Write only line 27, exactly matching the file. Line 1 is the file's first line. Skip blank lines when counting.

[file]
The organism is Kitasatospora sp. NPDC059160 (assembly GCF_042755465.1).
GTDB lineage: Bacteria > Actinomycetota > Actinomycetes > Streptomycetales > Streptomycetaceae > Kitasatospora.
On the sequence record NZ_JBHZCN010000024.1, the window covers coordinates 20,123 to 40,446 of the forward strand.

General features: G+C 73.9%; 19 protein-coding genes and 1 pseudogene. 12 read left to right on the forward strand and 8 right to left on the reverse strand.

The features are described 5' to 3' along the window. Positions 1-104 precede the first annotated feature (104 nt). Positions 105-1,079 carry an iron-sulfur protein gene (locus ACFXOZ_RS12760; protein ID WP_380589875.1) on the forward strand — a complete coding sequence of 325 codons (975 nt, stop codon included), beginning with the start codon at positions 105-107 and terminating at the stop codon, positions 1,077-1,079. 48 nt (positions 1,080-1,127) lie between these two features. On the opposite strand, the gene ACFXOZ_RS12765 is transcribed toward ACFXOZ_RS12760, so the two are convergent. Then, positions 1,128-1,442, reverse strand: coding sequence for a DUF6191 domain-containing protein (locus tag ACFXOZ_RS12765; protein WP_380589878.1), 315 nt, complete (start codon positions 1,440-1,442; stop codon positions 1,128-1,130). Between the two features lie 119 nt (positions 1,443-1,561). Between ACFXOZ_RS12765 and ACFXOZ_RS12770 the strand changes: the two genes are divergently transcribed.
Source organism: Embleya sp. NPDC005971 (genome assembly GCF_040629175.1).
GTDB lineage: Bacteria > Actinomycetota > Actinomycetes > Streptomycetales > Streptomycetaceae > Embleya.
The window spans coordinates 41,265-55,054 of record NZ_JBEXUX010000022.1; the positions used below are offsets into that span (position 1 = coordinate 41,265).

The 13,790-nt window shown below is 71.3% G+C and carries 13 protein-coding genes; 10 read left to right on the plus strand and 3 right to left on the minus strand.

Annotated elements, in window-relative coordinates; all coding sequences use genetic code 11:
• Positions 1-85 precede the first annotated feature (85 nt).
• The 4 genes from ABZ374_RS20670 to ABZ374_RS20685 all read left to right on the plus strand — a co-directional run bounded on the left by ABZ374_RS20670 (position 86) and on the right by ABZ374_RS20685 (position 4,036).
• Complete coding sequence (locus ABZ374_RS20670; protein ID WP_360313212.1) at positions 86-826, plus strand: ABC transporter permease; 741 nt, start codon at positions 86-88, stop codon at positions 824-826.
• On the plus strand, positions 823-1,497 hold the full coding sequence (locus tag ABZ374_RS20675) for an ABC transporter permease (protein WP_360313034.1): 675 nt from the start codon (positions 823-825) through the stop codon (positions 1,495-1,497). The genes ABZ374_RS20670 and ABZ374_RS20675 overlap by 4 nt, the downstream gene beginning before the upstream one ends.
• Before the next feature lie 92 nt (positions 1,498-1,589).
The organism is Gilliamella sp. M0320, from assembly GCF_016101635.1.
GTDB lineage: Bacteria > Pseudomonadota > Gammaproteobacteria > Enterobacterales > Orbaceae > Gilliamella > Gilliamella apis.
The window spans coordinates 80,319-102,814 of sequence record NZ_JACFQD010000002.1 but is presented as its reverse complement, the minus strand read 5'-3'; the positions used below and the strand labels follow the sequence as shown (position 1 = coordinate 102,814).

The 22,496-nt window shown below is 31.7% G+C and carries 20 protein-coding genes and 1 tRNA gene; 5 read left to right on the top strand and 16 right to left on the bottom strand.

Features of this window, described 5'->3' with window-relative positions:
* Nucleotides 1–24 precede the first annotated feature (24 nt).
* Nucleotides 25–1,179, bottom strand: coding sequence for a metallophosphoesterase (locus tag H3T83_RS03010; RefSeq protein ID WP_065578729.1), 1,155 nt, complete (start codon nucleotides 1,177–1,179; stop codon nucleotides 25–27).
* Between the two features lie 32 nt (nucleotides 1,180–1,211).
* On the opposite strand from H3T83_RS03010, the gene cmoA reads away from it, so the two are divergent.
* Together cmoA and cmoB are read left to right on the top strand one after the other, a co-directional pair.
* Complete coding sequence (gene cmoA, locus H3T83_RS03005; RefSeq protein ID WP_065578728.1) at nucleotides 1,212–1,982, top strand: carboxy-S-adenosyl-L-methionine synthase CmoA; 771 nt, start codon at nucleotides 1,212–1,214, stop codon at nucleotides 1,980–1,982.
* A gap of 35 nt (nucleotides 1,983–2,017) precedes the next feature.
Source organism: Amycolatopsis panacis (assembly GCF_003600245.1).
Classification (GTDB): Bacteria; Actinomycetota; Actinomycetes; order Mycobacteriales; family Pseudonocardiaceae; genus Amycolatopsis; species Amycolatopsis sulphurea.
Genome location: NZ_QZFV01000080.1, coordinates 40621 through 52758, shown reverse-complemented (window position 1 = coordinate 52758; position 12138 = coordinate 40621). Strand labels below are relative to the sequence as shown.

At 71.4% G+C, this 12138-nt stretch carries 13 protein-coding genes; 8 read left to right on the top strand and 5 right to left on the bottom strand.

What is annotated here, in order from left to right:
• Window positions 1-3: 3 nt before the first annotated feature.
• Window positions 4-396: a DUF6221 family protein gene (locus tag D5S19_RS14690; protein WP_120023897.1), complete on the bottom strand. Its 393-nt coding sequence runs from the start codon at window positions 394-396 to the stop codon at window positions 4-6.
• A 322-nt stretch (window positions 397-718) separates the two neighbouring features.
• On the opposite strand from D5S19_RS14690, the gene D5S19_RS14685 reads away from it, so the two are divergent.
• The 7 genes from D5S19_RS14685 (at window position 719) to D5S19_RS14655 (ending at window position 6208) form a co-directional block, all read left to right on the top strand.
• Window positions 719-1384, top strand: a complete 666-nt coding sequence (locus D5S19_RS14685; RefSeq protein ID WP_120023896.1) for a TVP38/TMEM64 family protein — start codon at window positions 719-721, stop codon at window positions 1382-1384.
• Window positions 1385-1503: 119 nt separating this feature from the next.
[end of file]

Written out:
* A gap of 35 nt (nucleotides 1,983–2,017) precedes the next feature.